The chaotic week kicked off on a Sunday in September with a cow in one of the rented pastures birthing a stillborn calf. Bill checked #20 (grandmother to Gussie from my post of our first blessed event of the season) about mid-day and found her alone in a far corner of the pasture—her chosen labor and delivery site. Her previous calving experiences were normal so he wasn't concerned. We checked again in the evening. She’d delivered her calf, but it was dead, the apparent result of some complication causing an extended delivery time, stressing the calf. The poor cow didn't realize he baby was dead and was licking and trying to nudge it to its feet. Watching a cow "mother" a dead calf always rips my heart out!
On the way home, I asked Bill if he would try to find a newborn Holstein bull calf at a dairy to attempt an adoption. The closest dairies he knew of in our area were no longer operational but he had heard about one near Ottawa, about an hour away. He called the dairyman and, yes, he could sell Bill a two-day old bull. The next morning, Bill headed to Ottawa and brought home the prospective adoptee.
If you haven’t read my book and don’t have any cow/calf operation experience, this may get a little gross for you.
Bill stopped briefly at home on his way to the pasture to get his deer skinning knife and some nylon baling twine. At the pasture, he skinned the hide off the dead calf, poked two holes at each end of the hide, draped the hide over the Holstein’s back, tied it on with the nylon twine, then wiped afterbirth on the hide. The mostly white-with-a-few-black-spots Holstein calf now sported a slimy black overcoat.
The theory behind this process is the cow will smell the scent of her dead calf on the adoptee and accept it as hers. Bill pushed the calf over to #20. She sniffed it and walked away. He pushed it toward her again and she repeated the rejection. But the calf trotted after her, so Bill left them together to have some quiet time to bond.
He went back to the pasture a couple of hours later to see how the adoption was progressing. It wasn't. Another cow, #21, and her calf wandered to the back to check on the situation and the adoptee was hanging out with them.
In the evening, we both went back to the pasture to look for the adoptee. If #20 wouldn't take it, we needed to get it home and give it milk replacer or it would dehydrate and become weak. The calf had returned to the area but the cow was still rejecting it. While Bill was cutting the hide off and loading the calf, I observed #20 walk away from us. What appeared to be afterbirth still hung from her vaginal opening. Earlier, Bill had attempted to grab and pull it out, but it broke off. I thought it odd she hadn't expelled yet. Then I noticed her girth and the way she walked. She was still almost as large as before she birthed the stillborn calf, and her walk was more of a waddle. I brought all this to Bill’s attention and he peered closely at her. I speculated, “Do you suppose she was carrying twins and one of them is still in there?”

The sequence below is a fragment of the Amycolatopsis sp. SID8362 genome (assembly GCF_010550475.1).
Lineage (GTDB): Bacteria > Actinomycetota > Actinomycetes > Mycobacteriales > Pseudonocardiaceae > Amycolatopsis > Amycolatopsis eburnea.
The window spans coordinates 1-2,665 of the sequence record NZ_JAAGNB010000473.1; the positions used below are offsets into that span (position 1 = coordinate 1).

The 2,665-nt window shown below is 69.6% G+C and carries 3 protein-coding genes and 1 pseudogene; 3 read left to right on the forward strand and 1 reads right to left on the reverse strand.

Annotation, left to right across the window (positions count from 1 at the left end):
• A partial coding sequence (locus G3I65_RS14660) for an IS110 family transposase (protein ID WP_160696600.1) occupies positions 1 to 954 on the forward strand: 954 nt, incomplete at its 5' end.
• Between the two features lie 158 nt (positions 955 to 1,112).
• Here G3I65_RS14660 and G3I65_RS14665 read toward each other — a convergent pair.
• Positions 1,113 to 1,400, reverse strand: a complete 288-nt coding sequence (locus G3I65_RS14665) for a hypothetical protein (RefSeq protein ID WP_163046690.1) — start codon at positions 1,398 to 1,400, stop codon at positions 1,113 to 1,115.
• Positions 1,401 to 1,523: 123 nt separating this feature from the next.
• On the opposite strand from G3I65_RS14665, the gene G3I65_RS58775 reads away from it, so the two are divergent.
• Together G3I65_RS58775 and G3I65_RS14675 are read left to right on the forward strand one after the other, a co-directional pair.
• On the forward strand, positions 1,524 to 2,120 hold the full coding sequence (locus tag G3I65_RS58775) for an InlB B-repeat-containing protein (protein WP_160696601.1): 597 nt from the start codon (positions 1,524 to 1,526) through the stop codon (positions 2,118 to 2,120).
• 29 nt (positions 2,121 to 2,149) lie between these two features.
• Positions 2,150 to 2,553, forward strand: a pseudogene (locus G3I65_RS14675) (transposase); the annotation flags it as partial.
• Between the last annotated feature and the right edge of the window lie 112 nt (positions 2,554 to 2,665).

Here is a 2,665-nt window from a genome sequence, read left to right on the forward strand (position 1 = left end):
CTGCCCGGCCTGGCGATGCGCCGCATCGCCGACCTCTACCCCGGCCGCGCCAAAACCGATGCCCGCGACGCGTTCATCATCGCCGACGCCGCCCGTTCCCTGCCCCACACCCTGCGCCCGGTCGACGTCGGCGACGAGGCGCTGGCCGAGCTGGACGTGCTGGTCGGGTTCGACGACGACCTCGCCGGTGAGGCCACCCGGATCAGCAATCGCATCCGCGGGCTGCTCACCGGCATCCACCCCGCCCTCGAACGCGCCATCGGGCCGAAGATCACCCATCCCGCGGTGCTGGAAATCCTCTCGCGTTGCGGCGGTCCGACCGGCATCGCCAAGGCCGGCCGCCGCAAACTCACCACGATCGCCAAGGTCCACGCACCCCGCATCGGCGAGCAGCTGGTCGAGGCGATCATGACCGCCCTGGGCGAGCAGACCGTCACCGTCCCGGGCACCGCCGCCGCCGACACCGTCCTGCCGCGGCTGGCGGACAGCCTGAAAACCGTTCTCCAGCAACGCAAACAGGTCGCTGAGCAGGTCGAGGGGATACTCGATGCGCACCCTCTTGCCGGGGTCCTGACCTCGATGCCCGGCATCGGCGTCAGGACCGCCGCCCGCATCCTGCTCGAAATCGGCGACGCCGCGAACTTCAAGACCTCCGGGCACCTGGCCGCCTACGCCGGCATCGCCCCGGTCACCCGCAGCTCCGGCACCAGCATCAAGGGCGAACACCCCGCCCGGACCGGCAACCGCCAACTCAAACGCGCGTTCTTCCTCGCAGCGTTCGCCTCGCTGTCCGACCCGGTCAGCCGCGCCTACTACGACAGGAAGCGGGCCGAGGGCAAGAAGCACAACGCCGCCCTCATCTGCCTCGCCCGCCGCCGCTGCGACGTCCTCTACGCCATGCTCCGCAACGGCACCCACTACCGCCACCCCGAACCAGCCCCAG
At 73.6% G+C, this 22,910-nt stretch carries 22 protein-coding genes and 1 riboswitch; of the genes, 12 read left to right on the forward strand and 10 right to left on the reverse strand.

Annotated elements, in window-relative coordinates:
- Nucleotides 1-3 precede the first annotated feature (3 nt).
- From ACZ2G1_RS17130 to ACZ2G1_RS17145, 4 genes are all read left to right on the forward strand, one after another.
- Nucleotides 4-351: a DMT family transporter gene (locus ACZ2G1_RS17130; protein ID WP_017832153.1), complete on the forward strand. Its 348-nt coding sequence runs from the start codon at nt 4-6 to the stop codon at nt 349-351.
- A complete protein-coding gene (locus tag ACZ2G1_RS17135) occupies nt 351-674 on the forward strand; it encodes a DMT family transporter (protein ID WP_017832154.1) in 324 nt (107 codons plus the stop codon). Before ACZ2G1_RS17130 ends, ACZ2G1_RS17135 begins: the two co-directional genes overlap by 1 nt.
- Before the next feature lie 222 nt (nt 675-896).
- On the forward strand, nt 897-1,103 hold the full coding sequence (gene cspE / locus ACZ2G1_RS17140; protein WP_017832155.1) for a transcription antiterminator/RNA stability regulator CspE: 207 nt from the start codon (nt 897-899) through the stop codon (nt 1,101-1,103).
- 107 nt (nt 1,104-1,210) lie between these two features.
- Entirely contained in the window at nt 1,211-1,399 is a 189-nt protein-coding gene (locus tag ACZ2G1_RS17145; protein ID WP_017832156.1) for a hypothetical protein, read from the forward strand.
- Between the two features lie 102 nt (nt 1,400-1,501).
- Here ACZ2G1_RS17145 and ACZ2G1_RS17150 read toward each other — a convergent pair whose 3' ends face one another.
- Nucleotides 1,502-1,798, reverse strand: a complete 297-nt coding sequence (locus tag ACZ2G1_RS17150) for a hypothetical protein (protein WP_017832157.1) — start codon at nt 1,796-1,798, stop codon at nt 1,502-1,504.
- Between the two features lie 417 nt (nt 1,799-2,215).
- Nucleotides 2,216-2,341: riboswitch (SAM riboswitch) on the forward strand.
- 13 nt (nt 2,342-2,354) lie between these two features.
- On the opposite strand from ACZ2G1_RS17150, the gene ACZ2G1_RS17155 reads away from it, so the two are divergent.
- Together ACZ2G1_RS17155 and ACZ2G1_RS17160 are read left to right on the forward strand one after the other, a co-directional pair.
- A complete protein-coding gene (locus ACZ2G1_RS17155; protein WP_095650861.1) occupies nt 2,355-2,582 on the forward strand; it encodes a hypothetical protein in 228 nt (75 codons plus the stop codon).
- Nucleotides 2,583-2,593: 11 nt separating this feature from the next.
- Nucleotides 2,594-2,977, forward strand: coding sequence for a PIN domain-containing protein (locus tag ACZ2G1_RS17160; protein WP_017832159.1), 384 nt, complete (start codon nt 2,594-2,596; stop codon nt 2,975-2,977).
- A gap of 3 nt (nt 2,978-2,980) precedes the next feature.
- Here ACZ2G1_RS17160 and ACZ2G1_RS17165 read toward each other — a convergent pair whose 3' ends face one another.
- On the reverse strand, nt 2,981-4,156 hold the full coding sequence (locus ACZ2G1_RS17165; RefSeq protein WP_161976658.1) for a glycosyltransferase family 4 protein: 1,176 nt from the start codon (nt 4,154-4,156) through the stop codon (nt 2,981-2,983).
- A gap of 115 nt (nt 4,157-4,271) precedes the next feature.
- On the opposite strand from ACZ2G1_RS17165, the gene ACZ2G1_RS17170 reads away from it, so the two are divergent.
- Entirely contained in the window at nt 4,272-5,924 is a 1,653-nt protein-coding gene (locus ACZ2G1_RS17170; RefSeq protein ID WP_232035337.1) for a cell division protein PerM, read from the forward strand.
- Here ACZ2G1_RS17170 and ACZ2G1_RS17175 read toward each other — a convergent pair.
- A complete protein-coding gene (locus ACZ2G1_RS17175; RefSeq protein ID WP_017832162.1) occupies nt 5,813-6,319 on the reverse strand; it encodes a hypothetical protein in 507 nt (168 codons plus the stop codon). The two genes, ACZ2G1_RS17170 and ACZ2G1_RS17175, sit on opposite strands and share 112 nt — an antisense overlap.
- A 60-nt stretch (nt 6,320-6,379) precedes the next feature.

“That explains why she hasn't cleaned yet. What’s hanging out isn't afterbirth, it’s pre-birth and she’s trying to have another calf,” was Bill’s analysis. “No wonder she wouldn't take the Holstein! Mother Nature told her she still had another calf to deliver.”
By then, it was almost dark, meaning by the time we went home and Bill hooked up the stock trailer to the truck and returned to get the cow, it would be really dark. Anyway, Bill would have to herd the cow across the pasture to a catch pen to load her into the trailer. After all she’d been through in the last 24 hours, chances of this all happening were slimmer than none. Bill said there was nothing we could do; he would come back the next morning to see whether just the calf was dead or if we had also lost the cow. So we took our little rejected adoptee and went home to put groceries in his rumen.
Side note: Bill promoted me to Certified Bovine Midwife Assistant II for my observation about #20 actually carrying twins.
Bill’s first thought was to take the Holstein to a livestock sale and attempt to recoup his investment. Then he decided to keep it for about a week, just in case another unfortunate situation occurred and we needed an adoptee. We put the calf in the barn and wearily dragged ourselves to the house. I commented that with all the Holstein had been through since morning, he sure was a trooper. Bill agreed and we named him “Trooper.”
The next morning, Bill went back to the pasture to check on the birth of the second twin, hoping he wouldn't have to load #20 and bring her home to pull a presumably dead calf. #20 delivered the second twin and it was dead, kind of a mixed relief. Since we now have no income-producing product from this cow, she will be sold later this fall.